bodily interruptions

Living with 80 people for two weeks is a special kind of hell for introverts: loud voices singing Rebecca Black's "Friday" every morning in the echoing dorm hallways, buffet food lines that beg for you to over eat, cranky mid-afternoon coffee runs, and late night attempts to save the world through conversation and milkshakes.  I served as a mentor at the Duke Youth Academy, a companion along the path of the students. We lived together, ate together, learned together, worshiped together. During our meals and small group time, students asked difficult questions and my fellow mentors and I attempted to answer often with more questions and sometimes with piercing silence.

Between the lack of true rest, the over-stimulation, and the profound nature of the work we did as a community, I braced myself for a breakdown or at least the kind of total body exhaustion where words get lost on their way from your brain to your tongue and turn into gobbledigook. By the mid-way point, I had trouble putting my feet over the edge of the bed and convincing them to reach for the ground. Would this be the day that I would look at another person with crazy eyes and say something I didn't mean? Would this be the day that another person would do likewise to me? I forced myself to face the day and each day came with surprises. I didn't yell, I didn't hide, my body sustained a level of energy, sometimes it even increased as the day grew long.

One evening nearing the end of our time together, we sat in our evening small group, exhausted from a pilgrimage through Durham, wearied from the realities facing us. We dug into the subtleties of racism in our cultural norms and the gravity of the message that we consume every day that some people are more valuable and more beautiful than others because of their skin color, their body shape, their ability to conform to gender norms, and the fact that they were born in one geographic location rather than another. The evening preacher stood in front of us and told us point blank that we will not solve the problems of this world. We are not Creators, we are not Makers, we are not Redeemers. We are doers, the workers of the kingdom called to use our bodies to interrupt the maddening hatred and the paralyzing sadness that surrounds us. Our bodily interruption is made possible because our lives have already been interrupted by the incarnation, death, and resurrection of the Christ.

As one of us cried out in wrenching lament about how the world judges viciously and solely on the color of skin, we sat in silence. Later, one student in our group took hold of the preacher's message and reminded us that we are not Redeemers, that work is done, that we are doers called to interruption. The preacher may have said it first, but it is her voice that has wandered around in my mind, coming up in conversations and riding beside me around town. I've always considered my mind the agent of interruption that I am most equipped to use, but she challenged me to an interruption that steps out of my mind and into the world around me, out of my independence and into the ecology of relationships: their hope and their pain, their messiness and their joy.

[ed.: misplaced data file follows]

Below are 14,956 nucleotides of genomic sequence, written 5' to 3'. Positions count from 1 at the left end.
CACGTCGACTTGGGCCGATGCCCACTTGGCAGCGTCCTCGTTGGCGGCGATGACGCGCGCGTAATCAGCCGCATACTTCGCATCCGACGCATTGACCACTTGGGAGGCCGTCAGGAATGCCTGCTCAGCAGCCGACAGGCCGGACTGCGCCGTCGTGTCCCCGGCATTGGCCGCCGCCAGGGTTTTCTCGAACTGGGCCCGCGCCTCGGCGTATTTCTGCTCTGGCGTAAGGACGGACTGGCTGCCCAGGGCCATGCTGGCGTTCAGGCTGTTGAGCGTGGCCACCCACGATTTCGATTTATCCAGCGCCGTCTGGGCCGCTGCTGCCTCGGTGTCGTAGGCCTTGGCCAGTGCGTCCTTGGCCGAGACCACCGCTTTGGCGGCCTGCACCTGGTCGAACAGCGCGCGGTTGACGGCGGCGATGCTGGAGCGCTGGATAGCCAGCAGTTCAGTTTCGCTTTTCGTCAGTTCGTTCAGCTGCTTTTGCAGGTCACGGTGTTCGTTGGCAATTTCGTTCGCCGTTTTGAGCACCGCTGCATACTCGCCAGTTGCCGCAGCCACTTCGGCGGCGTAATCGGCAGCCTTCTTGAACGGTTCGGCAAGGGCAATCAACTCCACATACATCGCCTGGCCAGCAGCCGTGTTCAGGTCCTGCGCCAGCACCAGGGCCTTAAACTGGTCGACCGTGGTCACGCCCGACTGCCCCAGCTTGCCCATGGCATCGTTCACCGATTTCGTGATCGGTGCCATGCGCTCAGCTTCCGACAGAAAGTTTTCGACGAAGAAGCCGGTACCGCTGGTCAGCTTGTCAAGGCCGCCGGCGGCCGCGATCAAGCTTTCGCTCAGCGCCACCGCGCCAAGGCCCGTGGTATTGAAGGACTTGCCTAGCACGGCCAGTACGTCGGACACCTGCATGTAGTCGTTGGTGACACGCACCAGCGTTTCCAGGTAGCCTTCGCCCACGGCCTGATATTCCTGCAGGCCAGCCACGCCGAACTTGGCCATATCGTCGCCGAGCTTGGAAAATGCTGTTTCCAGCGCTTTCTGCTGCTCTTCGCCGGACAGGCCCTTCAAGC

This is a very unfriendly challenge to an introvert. Yet, as sits with me, bikes with me, drinks coffee with me, I find it irresistible. Staying in my mind, I am tempted to think of the world only as I observe it and only as it touches me. Moving my body into places of pain and places of joy, seeing it with my eyes and touching it with my fingers, I am further convinced that I am not a Creator, independently making good in quantities beyond imagination. I am doer, participating in what has been created, joining with my fellow created and seeking a way to remind creation that it is beautiful. The call to go beyond what I know is still shaking my body, mind and soul.

It's a welcome and redemptive interruption.


This post was written as a part of friendly synchroblog on the topic "Independence." Please check out the writing and art of my fellow bloggers.

iwritetoberidofthings, fear itself
Karma's Fool, Truly Local 
art, et cetera, interbeing 
muddleddreamer, Co-dependence
nightsbrightdays, Hypothetically Speaking
Plow and Rain, a thing is itself
The Rebel I, Independence
Wordshepherd, Escape Velocity, Part III


megan e b jones said...

I really love the language of using our bodies to interrupt the world with the reality of God's Creative life. I have always cringed when people try to talk to me about art being "co-creation." That not only tastes like blasphemy on my tongue but also doesn't do anything helpful to name the work that art does (and in this case, the work that our lives do.)
I love this thing you wrote: "I am doer, participating in what has been created, joining with my fellow created and seeking a way to remind creation that it is beautiful." I think that is one of the most convicting and downright awesome mantras I've heard in quite some time. We must be about the work of remembrance, because as you rightly remind us here: the Work is already done… we have got to live into and DO that reality with our souls, minds, and especially our bodies.

Preach it sister. Amen.

Alaina said...

Thanks, Megan. One of the things that I loved about DYA is their willingness to embrace the connectedness between art and theology, creative work and the Creator. As I think back on it, "co-creation" was not the language used surrounding the arts, but participation, connection, prayer, and praise.